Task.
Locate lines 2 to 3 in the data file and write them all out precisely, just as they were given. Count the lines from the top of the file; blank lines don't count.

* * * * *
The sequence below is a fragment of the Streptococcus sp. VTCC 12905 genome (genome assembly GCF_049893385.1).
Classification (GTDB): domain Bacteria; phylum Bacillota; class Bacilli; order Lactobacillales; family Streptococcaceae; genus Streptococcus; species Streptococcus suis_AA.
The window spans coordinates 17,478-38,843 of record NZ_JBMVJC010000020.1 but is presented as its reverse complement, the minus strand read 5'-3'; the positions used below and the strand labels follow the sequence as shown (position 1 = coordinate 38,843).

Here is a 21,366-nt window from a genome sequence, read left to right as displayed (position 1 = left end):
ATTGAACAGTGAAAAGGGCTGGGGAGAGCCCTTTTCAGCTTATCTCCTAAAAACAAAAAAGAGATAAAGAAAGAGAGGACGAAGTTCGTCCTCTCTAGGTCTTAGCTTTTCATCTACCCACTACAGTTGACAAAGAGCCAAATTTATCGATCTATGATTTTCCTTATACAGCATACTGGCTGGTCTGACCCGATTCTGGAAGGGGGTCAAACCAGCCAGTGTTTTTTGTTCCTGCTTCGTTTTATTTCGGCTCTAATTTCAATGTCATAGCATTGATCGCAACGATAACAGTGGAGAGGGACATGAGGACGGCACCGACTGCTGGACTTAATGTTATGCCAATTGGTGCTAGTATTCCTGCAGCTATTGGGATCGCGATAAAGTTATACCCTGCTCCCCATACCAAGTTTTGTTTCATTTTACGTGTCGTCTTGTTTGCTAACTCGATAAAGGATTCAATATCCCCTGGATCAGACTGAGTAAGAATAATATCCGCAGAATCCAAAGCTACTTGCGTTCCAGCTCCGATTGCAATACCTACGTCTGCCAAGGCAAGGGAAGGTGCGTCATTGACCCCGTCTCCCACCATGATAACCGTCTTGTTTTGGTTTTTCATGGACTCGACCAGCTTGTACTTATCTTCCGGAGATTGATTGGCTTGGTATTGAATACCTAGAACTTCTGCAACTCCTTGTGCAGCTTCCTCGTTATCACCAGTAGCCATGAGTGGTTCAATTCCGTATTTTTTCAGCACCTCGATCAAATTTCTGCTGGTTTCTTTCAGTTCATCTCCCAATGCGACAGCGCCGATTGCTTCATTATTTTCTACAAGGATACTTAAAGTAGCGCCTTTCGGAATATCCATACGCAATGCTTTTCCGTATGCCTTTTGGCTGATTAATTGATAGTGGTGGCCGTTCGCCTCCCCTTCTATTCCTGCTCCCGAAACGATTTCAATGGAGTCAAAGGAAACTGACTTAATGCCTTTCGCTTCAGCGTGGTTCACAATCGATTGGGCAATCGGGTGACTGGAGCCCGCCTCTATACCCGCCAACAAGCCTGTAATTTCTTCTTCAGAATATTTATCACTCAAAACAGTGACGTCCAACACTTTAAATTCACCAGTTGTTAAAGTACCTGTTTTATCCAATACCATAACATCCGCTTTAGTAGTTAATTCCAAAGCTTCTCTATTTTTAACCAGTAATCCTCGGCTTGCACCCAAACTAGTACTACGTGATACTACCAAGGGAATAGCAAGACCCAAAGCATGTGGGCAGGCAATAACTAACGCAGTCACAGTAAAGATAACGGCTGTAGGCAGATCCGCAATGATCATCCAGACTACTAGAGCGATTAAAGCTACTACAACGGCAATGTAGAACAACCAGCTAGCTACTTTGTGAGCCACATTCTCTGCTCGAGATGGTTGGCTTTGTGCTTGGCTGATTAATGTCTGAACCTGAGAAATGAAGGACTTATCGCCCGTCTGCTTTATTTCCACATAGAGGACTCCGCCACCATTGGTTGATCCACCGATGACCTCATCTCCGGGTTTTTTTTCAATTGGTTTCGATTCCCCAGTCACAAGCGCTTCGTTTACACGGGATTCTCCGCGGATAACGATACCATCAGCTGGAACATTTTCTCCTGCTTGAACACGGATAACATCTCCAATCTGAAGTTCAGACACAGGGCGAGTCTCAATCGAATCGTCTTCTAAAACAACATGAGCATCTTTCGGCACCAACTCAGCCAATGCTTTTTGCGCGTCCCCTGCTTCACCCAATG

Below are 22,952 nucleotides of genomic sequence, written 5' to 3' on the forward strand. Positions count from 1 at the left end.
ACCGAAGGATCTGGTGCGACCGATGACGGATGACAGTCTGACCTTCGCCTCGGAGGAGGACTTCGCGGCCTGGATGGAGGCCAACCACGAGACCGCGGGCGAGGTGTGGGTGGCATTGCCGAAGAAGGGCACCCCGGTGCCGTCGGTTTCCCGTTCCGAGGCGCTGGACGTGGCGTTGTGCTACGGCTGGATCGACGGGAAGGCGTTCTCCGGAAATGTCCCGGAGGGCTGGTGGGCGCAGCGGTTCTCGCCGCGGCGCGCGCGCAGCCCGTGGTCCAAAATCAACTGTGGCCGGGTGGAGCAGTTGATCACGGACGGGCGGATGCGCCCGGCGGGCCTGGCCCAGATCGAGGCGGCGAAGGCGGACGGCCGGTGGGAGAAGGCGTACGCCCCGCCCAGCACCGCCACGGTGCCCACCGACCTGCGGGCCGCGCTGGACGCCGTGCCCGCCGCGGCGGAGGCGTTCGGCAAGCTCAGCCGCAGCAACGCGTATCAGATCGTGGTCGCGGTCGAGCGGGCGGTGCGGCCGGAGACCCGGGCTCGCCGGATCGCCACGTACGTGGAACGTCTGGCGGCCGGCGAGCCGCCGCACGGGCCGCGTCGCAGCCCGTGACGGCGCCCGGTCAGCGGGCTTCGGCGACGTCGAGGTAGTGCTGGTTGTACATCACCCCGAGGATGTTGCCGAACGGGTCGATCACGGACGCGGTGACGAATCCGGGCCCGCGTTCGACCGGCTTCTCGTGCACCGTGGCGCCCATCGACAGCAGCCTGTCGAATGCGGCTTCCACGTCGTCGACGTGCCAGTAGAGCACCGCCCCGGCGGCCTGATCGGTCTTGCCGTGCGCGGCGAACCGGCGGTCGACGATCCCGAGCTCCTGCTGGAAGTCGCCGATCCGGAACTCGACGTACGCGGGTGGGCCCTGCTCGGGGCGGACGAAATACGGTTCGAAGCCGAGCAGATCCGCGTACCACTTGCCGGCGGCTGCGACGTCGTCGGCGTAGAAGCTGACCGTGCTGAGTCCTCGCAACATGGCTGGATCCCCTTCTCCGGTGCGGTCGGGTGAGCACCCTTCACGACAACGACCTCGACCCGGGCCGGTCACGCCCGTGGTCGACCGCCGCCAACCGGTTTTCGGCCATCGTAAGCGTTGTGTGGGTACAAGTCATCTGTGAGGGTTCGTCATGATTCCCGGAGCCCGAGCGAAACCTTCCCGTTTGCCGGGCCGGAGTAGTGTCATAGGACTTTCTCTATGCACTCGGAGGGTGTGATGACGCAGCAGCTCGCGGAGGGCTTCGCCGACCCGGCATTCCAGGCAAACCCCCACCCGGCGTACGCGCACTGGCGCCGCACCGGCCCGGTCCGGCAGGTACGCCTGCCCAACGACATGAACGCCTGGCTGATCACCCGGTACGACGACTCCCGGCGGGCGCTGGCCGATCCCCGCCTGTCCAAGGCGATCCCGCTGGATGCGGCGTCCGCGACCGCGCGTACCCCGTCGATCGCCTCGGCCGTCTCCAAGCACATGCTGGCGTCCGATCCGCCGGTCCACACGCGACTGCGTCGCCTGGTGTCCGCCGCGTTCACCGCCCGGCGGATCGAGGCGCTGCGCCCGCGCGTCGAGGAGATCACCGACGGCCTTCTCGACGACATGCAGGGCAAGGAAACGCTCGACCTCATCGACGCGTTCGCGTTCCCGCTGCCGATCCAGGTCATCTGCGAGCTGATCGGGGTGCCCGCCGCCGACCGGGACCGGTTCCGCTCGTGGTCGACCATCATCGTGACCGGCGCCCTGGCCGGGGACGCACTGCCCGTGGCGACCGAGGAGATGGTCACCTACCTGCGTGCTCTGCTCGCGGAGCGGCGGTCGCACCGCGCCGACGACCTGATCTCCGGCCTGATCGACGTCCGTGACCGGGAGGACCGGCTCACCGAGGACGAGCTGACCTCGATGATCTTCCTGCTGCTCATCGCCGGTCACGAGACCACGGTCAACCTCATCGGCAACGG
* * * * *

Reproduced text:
Classification (GTDB): domain Bacteria; phylum Bacillota; class Bacilli; order Lactobacillales; family Streptococcaceae; genus Streptococcus; species Streptococcus suis_AA.
The window spans coordinates 17,478-38,843 of record NZ_JBMVJC010000020.1 but is presented as its reverse complement, the minus strand read 5'-3'; the positions used below and the strand labels follow the sequence as shown (position 1 = coordinate 38,843).